Xunzi’s 荀子 advocacy for moral education is well-documented; precisely how his program bolsters moral development, and why a program touting study of ritual could be effective, remain subjects of debate. I argue that these matters can be clarified by appealing to the theory of learning and development offered by Lev Vygotsky. Vygotsky posited that development depends primarily on social interactions mediated by sociocultural tools that modify learners’ cognitive architecture, enabling increasingly sophisticated thought. Vygotsky’s theory is remarkably similar to Xunzi’s account (...)
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  • A Theory of Interpretation for Comparative and Chinese Philosophy.Lin Ma & Jaap Van Brakel - 2016 - Dao: A Journal of Comparative Philosophy 15 (4):575-589.
    Why should interpretation of conceptual schemes and practices across traditions work at all? In this paper we present the following necessary conditions of possibility for interpretation in comparative and Chinese philosophy: the interpreter must presuppose that there are mutually recognizable human practices; the interpreter must presuppose that “the other” is, on the whole, sincere, consistent, and right; the interpreter must be committed to certain epistemic virtues. Some of these necessary conditions are consistent with the fact that interpretation is not thwarted (...)
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  • Can Customer Loyalty Be Explained by Virtue Ethics? The Chinese Way.Kenneth K. Kwong, Felix Tang, Vane-ing Tian & Alex L. K. Fung - 2015 - Asian Journal of Business Ethics 4 (1):101-115.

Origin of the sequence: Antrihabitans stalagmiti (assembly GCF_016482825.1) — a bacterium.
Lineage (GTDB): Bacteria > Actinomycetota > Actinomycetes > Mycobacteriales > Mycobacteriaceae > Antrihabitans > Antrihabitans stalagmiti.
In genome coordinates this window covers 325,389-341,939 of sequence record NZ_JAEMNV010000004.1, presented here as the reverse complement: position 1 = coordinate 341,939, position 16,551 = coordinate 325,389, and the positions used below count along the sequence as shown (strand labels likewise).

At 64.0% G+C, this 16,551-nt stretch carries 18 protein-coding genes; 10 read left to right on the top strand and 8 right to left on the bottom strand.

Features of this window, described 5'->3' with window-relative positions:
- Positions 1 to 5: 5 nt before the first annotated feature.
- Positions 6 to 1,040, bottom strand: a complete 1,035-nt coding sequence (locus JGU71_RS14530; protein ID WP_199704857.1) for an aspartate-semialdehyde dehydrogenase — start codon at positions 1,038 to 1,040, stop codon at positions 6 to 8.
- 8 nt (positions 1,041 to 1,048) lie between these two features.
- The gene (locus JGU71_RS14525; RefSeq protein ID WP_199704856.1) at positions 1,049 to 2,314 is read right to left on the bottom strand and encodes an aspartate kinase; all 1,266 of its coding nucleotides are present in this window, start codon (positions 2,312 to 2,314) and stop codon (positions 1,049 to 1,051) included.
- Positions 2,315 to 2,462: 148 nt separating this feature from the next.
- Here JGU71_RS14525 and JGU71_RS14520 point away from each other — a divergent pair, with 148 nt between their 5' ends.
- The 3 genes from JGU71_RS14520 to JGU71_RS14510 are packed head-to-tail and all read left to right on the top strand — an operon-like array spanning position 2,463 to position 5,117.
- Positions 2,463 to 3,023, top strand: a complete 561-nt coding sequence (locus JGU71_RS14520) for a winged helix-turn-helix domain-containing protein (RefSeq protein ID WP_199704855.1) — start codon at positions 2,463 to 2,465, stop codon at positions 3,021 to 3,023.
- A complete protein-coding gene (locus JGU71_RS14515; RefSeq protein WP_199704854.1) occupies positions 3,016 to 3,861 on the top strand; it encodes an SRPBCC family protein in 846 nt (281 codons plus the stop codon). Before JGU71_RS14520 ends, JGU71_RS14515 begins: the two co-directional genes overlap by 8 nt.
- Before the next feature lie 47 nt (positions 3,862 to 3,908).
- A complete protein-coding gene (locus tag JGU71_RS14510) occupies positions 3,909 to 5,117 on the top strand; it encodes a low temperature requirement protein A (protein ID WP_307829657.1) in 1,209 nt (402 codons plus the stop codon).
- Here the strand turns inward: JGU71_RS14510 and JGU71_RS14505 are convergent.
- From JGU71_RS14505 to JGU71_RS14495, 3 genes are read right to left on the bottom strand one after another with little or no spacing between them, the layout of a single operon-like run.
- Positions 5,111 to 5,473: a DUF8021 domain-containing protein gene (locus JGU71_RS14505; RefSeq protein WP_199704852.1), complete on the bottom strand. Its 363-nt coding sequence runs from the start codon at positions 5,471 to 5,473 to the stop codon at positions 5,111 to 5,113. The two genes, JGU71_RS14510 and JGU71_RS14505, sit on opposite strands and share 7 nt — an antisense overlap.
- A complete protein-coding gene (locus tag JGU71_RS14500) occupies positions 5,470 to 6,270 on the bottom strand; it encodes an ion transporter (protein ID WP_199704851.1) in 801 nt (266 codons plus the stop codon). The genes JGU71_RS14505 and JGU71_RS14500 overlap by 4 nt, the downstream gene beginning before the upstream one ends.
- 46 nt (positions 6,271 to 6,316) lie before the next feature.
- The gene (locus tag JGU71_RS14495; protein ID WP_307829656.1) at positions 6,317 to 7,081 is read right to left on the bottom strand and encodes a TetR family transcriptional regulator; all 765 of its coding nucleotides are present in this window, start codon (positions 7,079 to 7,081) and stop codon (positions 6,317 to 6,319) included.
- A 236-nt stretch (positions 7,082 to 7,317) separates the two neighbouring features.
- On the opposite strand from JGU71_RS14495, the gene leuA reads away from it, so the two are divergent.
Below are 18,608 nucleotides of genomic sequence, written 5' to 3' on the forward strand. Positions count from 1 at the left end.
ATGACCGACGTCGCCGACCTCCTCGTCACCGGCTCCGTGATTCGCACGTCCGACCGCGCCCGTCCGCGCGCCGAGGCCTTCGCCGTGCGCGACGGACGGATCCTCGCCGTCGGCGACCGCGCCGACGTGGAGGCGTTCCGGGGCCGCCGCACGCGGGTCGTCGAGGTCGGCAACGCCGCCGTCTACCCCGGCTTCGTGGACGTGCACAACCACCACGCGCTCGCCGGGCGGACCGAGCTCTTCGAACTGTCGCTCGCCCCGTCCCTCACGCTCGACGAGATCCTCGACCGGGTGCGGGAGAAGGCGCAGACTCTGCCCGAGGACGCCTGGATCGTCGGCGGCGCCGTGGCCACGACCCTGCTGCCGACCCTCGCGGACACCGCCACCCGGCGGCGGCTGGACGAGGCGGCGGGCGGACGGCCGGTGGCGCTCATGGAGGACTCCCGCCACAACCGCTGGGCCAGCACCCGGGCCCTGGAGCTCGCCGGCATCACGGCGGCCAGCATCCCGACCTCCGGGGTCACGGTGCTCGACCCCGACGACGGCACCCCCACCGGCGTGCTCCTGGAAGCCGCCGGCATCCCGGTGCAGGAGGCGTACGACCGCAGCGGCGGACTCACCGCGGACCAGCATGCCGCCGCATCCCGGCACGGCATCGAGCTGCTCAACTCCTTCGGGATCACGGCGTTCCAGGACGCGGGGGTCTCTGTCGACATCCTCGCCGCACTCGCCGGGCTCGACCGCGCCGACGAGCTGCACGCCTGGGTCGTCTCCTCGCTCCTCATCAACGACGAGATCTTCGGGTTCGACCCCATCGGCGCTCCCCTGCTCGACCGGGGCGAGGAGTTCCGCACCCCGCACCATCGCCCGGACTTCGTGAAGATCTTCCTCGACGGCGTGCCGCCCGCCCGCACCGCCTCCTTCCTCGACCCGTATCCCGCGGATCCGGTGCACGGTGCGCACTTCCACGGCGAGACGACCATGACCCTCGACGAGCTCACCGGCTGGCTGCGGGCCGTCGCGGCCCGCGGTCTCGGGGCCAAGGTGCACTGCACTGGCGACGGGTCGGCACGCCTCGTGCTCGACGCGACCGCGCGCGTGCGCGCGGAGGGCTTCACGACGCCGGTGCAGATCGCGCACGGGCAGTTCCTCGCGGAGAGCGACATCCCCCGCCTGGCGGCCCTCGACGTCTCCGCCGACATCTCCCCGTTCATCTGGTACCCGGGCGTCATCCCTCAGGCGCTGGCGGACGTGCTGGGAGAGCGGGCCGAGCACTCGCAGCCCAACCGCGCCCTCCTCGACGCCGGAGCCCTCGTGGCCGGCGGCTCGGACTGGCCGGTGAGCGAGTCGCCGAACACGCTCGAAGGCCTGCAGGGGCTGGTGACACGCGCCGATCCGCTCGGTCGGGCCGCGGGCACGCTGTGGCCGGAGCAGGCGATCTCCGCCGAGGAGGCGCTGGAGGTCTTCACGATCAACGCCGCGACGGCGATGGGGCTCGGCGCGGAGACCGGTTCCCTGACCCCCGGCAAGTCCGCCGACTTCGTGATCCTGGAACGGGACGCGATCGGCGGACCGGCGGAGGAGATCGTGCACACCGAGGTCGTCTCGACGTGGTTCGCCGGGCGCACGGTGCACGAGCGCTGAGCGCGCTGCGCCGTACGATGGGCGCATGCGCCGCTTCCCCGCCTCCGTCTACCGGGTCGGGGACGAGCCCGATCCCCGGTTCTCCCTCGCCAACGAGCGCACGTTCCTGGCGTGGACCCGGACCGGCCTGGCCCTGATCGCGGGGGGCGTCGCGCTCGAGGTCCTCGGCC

Virtue ethics is regarded as the key in search of moral excellence among corporations. Yet, there are limited works to empirically investigate what virtuous character morally good corporations is expected to exhibit in the course of business from the perspective of customers. To fill this gap, we argue that customers are to evaluate firm’s virtuous character using Confucian cardinal virtues and perceived virtuousness determines customer loyalty. We test this argument using a sample of 276 Hong Kong Chinese. The result suggests (...)
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  • The Limitations of Ritual Propriety: Ritual and Language in Xúnzǐ and Zhuāngzǐ.Chris Fraser - 2012 - Sophia 51 (2):257-282.
    This essay examines the theory of ritual propriety presented in the Xúnzǐ and criticisms of Xunzi-like views found in the classical Daoist anthology Zhuāngzǐ. To highlight the respects in which the Zhuāngzǐ can be read as posing a critical response to a Xunzian view of ritual propriety, the essay juxtaposes the two texts' views of language, since Xunzi's theory of ritual propriety is intertwined with his theory of language. I argue that a Zhuangist critique of the presuppositions of Xunzi's stance (...)
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  • Aesthetic Leadership in Chinese Business: A Philosophical Perspective. [REVIEW]Haina Zhang, Malcolm H. Cone, André M. Everett & Graham Elkin - 2011 - Journal of Business Ethics 101 (3):475-491.
    Confucian ethics play a pivotal role in guiding Chinese thinking and behaviour. Aesthetic leadership is emerging as a promising paradigm in leadership studies. This study investigates the practice of aesthetic leadership in Chinese organizations on the basis of Chinese philosophical foundations. We adopt a process perspective to access the aesthetic constellation of meanings present in the Chinese understanding of leadership, linking normative Confucian values to a pragmatic value rational world view, that rests on an ontology of vaguely defined norms that (...)